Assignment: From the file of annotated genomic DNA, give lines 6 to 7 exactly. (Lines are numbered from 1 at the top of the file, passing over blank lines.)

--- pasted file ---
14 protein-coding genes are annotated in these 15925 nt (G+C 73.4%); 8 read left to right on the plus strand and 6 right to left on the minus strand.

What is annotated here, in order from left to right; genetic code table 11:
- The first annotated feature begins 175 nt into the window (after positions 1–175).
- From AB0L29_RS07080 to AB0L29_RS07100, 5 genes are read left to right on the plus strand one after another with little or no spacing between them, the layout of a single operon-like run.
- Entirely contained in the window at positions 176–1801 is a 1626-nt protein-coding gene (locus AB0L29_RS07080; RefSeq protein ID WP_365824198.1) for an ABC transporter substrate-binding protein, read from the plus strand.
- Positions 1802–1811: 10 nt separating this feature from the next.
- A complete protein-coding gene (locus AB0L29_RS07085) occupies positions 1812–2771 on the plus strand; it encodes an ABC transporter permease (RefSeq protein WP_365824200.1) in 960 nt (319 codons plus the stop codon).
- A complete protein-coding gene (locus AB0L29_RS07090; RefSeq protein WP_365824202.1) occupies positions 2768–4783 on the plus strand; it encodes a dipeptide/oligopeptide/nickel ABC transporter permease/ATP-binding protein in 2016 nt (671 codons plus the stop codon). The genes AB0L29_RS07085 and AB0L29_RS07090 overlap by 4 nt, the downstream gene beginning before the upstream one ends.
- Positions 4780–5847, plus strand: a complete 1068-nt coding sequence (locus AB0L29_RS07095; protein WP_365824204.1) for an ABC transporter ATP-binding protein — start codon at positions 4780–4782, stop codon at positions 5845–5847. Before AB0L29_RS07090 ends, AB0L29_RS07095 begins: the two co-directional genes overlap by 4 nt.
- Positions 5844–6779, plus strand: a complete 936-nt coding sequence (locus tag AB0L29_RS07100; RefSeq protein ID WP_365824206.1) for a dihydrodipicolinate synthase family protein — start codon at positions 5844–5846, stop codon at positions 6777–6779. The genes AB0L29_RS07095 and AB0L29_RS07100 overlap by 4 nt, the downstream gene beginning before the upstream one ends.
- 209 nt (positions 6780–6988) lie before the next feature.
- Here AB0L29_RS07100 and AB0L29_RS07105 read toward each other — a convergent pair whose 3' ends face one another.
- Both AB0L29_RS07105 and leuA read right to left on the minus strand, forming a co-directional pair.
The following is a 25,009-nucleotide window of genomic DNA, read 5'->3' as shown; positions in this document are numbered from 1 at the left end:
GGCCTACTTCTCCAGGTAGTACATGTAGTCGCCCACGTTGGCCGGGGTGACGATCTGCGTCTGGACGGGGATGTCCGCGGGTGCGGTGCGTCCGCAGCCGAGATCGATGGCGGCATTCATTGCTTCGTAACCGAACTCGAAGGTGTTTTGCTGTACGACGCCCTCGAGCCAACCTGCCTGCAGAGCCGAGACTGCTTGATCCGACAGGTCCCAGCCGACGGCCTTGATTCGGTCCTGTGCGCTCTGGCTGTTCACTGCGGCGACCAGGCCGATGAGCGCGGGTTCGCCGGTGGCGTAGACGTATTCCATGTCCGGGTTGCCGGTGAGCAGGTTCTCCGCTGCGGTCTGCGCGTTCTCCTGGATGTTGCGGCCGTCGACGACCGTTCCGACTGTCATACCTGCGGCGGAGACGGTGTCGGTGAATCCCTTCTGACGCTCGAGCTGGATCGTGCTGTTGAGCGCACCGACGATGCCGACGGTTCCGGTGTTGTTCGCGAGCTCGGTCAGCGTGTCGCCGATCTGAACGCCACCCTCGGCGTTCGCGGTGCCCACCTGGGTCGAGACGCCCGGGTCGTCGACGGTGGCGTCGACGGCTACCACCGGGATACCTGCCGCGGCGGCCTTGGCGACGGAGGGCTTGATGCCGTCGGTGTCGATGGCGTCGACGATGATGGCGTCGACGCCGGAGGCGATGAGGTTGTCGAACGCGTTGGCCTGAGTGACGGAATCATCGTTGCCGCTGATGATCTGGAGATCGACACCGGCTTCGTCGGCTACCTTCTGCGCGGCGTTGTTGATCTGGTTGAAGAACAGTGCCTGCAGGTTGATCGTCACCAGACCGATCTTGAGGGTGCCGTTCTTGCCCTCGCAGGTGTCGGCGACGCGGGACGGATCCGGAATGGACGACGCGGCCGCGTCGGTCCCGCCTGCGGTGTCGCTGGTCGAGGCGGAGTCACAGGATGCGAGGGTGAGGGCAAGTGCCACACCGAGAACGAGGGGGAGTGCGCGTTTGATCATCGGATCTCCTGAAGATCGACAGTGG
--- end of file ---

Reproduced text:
- Positions 1802–1811: 10 nt separating this feature from the next.
- A complete protein-coding gene (locus AB0L29_RS07085) occupies positions 1812–2771 on the plus strand; it encodes an ABC transporter permease (RefSeq protein WP_365824200.1) in 960 nt (319 codons plus the stop codon).